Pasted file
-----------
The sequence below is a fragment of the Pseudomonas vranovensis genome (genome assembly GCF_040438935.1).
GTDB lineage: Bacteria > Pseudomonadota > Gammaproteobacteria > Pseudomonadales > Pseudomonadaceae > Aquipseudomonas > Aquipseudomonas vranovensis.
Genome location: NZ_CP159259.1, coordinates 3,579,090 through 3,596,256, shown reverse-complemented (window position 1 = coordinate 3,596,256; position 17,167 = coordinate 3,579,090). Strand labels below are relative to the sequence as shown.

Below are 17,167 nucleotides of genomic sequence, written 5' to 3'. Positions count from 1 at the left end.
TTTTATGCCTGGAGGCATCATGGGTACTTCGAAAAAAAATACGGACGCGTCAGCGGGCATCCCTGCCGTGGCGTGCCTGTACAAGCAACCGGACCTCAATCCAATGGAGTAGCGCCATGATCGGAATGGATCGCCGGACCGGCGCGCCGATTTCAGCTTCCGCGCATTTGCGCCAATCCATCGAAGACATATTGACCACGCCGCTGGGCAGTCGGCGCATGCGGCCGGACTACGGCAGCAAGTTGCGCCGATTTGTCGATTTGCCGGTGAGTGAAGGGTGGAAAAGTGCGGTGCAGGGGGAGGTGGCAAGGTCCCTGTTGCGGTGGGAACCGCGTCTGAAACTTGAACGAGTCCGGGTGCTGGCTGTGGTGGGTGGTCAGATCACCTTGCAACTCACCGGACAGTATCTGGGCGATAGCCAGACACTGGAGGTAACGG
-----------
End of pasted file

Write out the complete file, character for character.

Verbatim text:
The sequence below is a fragment of the Pseudomonas vranovensis genome (genome assembly GCF_040438935.1).
GTDB lineage: Bacteria > Pseudomonadota > Gammaproteobacteria > Pseudomonadales > Pseudomonadaceae > Aquipseudomonas > Aquipseudomonas vranovensis.
Genome location: NZ_CP159259.1, coordinates 3,579,090 through 3,596,256, shown reverse-complemented (window position 1 = coordinate 3,596,256; position 17,167 = coordinate 3,579,090). Strand labels below are relative to the sequence as shown.

Below are 17,167 nucleotides of genomic sequence, written 5' to 3'. Positions count from 1 at the left end.
TTTTATGCCTGGAGGCATCATGGGTACTTCGAAAAAAAATACGGACGCGTCAGCGGGCATCCCTGCCGTGGCGTGCCTGTACAAGCAACCGGACCTCAATCCAATGGAGTAGCGCCATGATCGGAATGGATCGCCGGACCGGCGCGCCGATTTCAGCTTCCGCGCATTTGCGCCAATCCATCGAAGACATATTGACCACGCCGCTGGGCAGTCGGCGCATGCGGCCGGACTACGGCAGCAAGTTGCGCCGATTTGTCGATTTGCCGGTGAGTGAAGGGTGGAAAAGTGCGGTGCAGGGGGAGGTGGCAAGGTCCCTGTTGCGGTGGGAACCGCGTCTGAAACTTGAACGAGTCCGGGTGCTGGCTGTGGTGGGTGGTCAGATCACCTTGCAACTCACCGGACAGTATCTGGGCGATAGCCAGACACTGGAGGTAACGG